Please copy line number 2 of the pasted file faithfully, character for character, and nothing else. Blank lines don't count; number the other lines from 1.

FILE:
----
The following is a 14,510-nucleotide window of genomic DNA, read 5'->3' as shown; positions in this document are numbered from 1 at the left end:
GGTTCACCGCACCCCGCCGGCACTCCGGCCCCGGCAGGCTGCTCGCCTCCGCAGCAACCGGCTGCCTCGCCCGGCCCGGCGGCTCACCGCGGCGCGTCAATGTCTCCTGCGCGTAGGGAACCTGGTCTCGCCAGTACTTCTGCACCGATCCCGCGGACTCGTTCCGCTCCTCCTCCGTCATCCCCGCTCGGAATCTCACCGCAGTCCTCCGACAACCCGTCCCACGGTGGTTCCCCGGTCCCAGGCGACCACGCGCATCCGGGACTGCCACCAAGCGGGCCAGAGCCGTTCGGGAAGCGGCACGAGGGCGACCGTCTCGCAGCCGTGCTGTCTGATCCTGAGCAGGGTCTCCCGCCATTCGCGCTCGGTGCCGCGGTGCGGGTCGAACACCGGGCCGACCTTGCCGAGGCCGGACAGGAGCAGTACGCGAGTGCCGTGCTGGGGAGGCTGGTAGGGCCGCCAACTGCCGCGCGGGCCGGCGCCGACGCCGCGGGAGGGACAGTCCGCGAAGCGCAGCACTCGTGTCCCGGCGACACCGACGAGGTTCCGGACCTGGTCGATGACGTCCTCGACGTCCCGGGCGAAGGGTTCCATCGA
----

GGTTCACCGCACCCCGCCGGCACTCCGGCCCCGGCAGGCTGCTCGCCTCCGCAGCAACCGGCTGCCTCGCCCGGCCCGGCGGCTCACCGCGGCGCGTCAATGTCTCCTGCGCGTAGGGAACCTGGTCTCGCCAGTACTTCTGCACCGATCCCGCGGACTCGTTCCGCTCCTCCTCCGTCATCCCCGCTCGGAATCTCACCGCAGTCCTCCGACAACCCGTCCCACGGTGGTTCCCCGGTCCCAGGCGACCACGCGCATCCGGGACTGCCACCAAGCGGGCCAGAGCCGTTCGGGAAGCGGCACGAGGGCGACCGTCTCGCAGCCGTGCTGTCTGATCCTGAGCAGGGTCTCCCGCCATTCGCGCTCGGTGCCGCGGTGCGGGTCGAACACCGGGCCGACCTTGCCGAGGCCGGACAGGAGCAGTACGCGAGTGCCGTGCTGGGGAGGCTGGTAGGGCCGCCAACTGCCGCGCGGGCCGGCGCCGACGCCGCGGGAGGGACAGTCCGCGAAGCGCAGCACTCGTGTCCCGGCGACACCGACGAGGTTCCGGACCTGGTCGATGACGTCCTCGACGTCCCGGGCGAAGGGTTCCATCGA